It was a gathering certain to produce great
results nnd everybody felt better that it
had been held.
Lexington furnished ono ot thu llrst nnd
most rem irkablo battles of "tho rebellion,
ono that involved great Interests and pio
cliiced momentous results, nnd It was with
no small elegtee of pleasure the people there
s iw nnd realled that they had prepared
a reunion of all survivals on the nnnlver
s iry of the battle that was pregnant with
lni tests and of greai moment
Hveiv arrangement for lb" g itherlng was
carefully made and wa- can led out with
pieelslon The large rowd was handled
with ease and nothing took pl.t, e timing
the day to m.ir the ociaslou. There wns
no act Ideiit of anv moment and the day's
programme from llrst to 1 ist was completed
as udviMtlseil. While the preparations for
the gathering weie all made in a shoit
space of lime, tliej were , omplt te largely
through Ihe gr, al public inteiest that was
shown In the m itter and the !tnl and t irn-esiiii-s
of Ihe elllttens who fioin the llrst
entered into it with the greatest good
It was shoilly after 10 o'clock when
Grand Mnish.nl .1. U I'l.ittinbtrg gave the
uroer to foini the pai.nle. and soon Main
stieet wns Idled with tile organizations and
delegations. Hie floats and the nnifoimed
men, the Cadi t artlllerv and diuin turps,
the visitors ami bands, and the pal ule was
stinted for Ihe b ittlegiounds, wlieie It ar
rivtd after an eMemlid route thiough the
The parade formed as follows:
G. A. It. ramps
Ladies on horseback.
Demociatlc riamheuu Club.
Wontworth Military academy,
Visilois In carriages.
rioat represenilng states.
Republican Flambeau Club.
la xlngton bind
II was at Hist thought best to have some
of the speaking In the iiioining, but tint
was changed and Ihe thousands nssembleil
w,ie given a short lest In the shade and
then ealled lo Ihe live long tables, whole
the carcasses or live great bullm ks weie
lvlng barbecued and le.idy to be offoied
up, a pea, n ofleilng to the wh, tied appe
tites of the multitude An hour was spent
In this pleasant pastime beiore the hosts
weie fed, nml linn shortly after that tho
multitude was called togetlnr for the
Judge It. II. Ulel'l, of the rlieult court of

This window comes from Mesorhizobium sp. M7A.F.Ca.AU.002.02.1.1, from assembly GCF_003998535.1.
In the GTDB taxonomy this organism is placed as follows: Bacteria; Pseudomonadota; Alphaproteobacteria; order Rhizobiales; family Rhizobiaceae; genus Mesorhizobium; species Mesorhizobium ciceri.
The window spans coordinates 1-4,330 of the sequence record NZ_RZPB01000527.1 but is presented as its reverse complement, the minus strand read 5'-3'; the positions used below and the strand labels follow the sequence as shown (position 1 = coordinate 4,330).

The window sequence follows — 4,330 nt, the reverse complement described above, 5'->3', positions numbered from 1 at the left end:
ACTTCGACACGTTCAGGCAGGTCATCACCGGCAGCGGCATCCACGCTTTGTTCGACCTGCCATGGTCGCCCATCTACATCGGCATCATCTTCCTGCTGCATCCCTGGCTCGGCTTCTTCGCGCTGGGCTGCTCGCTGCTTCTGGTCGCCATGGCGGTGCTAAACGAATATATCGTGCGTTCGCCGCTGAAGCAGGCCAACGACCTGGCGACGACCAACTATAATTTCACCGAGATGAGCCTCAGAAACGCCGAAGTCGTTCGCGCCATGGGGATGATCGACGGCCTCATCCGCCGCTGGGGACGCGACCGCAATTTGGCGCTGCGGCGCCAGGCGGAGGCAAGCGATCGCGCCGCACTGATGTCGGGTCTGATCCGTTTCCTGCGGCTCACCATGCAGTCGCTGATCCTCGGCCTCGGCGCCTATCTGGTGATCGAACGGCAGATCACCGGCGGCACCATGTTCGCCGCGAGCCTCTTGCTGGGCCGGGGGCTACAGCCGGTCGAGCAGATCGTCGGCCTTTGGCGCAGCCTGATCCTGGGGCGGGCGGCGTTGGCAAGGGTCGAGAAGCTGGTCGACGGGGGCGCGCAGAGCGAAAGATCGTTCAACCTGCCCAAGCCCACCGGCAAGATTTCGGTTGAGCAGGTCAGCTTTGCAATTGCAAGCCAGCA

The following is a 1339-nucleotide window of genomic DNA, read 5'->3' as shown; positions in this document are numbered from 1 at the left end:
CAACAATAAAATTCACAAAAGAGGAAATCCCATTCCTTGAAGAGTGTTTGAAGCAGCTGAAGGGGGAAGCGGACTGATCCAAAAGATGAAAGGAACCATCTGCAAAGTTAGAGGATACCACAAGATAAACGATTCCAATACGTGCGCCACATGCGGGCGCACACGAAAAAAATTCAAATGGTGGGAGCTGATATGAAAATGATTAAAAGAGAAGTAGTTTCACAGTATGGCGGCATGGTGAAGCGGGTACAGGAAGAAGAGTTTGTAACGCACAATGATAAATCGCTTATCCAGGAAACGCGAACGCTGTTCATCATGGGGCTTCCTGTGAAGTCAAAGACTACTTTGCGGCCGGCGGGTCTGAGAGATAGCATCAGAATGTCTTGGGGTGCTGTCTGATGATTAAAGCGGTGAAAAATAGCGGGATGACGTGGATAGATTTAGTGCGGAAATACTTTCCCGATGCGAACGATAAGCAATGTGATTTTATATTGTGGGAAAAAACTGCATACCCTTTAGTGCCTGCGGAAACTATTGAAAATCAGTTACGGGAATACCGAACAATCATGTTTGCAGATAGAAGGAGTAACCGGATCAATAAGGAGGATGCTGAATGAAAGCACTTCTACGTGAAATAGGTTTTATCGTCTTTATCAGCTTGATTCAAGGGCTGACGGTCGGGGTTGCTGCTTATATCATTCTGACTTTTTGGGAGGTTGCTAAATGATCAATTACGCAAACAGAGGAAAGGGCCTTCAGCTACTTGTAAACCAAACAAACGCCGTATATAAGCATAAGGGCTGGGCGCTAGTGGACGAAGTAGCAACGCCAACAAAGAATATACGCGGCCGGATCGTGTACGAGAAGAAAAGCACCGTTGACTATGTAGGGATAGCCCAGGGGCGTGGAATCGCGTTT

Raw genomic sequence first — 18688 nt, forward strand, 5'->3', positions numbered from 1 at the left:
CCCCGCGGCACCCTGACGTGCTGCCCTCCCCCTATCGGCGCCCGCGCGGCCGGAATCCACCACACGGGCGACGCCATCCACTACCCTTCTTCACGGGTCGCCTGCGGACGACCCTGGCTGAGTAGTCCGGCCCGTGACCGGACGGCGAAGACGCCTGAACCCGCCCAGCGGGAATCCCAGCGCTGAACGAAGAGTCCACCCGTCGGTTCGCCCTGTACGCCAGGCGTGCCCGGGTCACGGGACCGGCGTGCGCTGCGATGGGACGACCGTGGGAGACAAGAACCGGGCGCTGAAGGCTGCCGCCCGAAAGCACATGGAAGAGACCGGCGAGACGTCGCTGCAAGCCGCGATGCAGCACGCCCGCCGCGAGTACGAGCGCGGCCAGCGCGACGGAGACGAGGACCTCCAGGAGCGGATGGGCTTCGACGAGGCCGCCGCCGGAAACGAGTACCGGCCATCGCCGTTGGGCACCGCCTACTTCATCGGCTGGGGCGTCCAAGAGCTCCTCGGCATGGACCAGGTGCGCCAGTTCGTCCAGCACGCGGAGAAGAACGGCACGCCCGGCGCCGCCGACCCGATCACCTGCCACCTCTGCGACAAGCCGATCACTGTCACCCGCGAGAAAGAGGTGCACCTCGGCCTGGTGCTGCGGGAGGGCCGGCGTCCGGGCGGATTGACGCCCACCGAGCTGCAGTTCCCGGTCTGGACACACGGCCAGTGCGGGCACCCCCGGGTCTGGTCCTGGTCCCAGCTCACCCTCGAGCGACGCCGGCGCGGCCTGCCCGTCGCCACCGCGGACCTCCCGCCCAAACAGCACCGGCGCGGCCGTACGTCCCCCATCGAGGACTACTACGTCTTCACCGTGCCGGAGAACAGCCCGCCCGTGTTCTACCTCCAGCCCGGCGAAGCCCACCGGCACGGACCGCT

Lifajetto county, had b, ru sebctnl ih.ili
in.in of Hie day, mid In a lew well chosen
words he Inlioduied the llrst speaker,
Hon A A. Graves, of Lexington, to whom
hnd been assigned the duly of making the
nddress of welcome. Following Hie intro
duction, Mr. Giaves spoko as follows.
Mr. drives' Spei'l li,
"Soldiers, Comrades nnd Friends The
blood of gall mt hi iocs or tho blue and of
the gray, commingled has sprinkled uiir
gates and dnnrposts, llki unto the bio id of
passovei, behind whlih the nngel of dentil
may not enter. These gites stand ajar and
wldo open to ou and to nil who uie will
ing lo enter, bearing p ilms of peace- and
frntoriuil concord. The foundation of Hie
walls nre I lid nnd ci mented lu the best
blood that courses the veins of men
American men, gatheied fiom the Noith
ami the South, fiom tho Hast and tho
"As vvn here commemorate the virluo of
American heiolsm our heaits nre drawn
togethei by one common si ntltnt nt of r
spec! and nilmlrntion of Iho gall int deuls
which liavo ri tillered this snot hallowed
nnd revered In the lit-.ii Is of nil our people,
an altar fmm whbli arises a (r.inUncenso
pleasing In the sight of luaveu.
"About tills sacied spot no longer frowns
through embrasure deep mouthed artillery:
no longer stand Iho serrbd ranks of heavy
infamo, or cavalier with saber drawn to
i lose the gate swung optii o welcome nu
ono and all Upon this camping ground
we call ono i oil, nnd to lis muster respi nd
thu voices of Curtis and of Price, of Mul
ligan, Van I loin, nnd of Mnriuaduke,
of Lous, and of Shelby.
"The reveille sounded here calls to arnn
heroes to rally around one 11 ig; that Mag
upon which the stripes and bais are amal
gamate, and the luster of whoso stars will
shine forth fotever, undlmiiuel and untitl
ing as the glory of God's llimiment.
"The angel of perfect peace bids the ris
ing generation welcome to this encamp
ment to witness how compact and llrm Is
the union and comradeship of battle
searted veterans, whose valorous deeds of
aims inspired the civilized world with
wholesome regard for Americans and
"it Is good for us to make much of these
reunions nnd celebrations. Internecine
strife lies dead nnd burled, while on Iheso
occasions vve lebulll and multiply tin mon.
uineuts of our nutloual grcninegg ami
"When wo numo Manassas. Cumber
land. Itesacu. Fort Donnelson. Shiloh.
J Chtckaiuaugj, Corinth, Port Hudson, Vicks-
I i i Geltvburg and At p. m in what
I ill Is tint thlllbd with pill tint Hi''"
il 1 1 his Hells Were Inade s b American
Dins someone nsk whj p ''"I Willi prl lc
to Hi'se .Ichb-Vi menls of frn'il II il w it"